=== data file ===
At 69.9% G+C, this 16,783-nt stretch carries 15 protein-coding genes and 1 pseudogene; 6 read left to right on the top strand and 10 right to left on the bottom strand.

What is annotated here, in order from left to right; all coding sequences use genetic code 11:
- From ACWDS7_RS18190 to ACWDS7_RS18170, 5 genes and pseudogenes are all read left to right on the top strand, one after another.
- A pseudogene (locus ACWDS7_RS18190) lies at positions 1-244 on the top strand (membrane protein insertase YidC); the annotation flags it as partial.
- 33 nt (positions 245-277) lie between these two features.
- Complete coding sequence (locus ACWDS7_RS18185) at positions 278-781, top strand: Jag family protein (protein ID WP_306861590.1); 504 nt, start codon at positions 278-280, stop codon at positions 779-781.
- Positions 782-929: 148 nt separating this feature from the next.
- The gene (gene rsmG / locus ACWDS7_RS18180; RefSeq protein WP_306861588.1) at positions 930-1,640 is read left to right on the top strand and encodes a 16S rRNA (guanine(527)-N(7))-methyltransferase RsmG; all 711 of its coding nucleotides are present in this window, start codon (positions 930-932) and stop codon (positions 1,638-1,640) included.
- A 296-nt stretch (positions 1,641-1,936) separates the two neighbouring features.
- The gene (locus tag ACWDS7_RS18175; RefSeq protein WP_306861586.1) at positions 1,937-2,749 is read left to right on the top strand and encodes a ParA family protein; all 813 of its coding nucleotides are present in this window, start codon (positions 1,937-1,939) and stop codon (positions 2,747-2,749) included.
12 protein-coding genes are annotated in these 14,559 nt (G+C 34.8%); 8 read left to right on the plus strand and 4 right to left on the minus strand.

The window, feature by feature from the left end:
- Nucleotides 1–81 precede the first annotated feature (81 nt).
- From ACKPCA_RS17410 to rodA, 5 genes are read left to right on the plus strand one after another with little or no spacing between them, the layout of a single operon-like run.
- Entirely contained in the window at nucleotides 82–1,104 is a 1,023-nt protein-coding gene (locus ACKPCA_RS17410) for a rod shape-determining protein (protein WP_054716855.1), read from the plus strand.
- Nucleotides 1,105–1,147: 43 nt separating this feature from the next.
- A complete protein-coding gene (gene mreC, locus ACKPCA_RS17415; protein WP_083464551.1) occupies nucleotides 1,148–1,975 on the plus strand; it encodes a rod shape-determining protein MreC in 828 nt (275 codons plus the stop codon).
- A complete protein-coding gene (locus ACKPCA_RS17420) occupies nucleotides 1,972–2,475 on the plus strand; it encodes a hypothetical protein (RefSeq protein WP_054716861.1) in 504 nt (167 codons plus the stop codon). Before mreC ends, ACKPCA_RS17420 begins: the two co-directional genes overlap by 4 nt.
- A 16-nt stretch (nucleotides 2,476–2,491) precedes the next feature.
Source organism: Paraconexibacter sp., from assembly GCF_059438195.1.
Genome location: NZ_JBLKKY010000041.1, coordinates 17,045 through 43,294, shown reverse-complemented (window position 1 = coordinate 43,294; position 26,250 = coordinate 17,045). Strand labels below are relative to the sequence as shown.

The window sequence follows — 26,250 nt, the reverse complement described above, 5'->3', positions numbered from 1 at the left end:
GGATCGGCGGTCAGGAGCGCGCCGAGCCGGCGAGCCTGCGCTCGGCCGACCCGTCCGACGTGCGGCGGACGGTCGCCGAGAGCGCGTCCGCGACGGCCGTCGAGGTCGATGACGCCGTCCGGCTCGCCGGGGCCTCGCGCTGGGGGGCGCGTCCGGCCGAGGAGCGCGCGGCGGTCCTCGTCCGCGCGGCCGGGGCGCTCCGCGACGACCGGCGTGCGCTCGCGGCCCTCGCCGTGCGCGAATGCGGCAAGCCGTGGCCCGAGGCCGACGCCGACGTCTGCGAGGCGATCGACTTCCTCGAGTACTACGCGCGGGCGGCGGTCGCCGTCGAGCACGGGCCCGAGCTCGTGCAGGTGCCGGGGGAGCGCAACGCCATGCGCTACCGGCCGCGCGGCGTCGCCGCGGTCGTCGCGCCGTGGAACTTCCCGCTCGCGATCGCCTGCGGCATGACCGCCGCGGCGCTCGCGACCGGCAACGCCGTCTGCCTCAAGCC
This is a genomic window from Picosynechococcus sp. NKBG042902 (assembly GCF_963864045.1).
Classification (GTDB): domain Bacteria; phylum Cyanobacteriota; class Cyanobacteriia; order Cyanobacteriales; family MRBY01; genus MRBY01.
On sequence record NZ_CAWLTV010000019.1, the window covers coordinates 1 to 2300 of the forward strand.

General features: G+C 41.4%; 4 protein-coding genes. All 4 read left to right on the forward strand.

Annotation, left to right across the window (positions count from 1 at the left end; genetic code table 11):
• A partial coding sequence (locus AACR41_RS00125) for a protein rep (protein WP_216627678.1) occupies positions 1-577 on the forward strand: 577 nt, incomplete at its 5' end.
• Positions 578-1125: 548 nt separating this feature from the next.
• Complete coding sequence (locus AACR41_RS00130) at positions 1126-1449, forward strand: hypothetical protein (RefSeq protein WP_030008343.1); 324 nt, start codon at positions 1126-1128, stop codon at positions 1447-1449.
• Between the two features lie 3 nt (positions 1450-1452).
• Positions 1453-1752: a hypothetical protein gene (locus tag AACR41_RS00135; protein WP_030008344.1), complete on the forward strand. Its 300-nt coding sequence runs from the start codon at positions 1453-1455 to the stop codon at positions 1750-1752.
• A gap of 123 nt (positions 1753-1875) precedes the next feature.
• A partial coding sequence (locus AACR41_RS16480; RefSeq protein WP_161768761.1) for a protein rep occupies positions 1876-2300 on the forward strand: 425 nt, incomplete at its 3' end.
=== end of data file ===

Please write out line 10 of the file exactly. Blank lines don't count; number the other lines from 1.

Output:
- The gene (locus tag ACWDS7_RS18175; RefSeq protein WP_306861586.1) at positions 1,937-2,749 is read left to right on the top strand and encodes a ParA family protein; all 813 of its coding nucleotides are present in this window, start codon (positions 1,937-1,939) and stop codon (positions 2,747-2,749) included.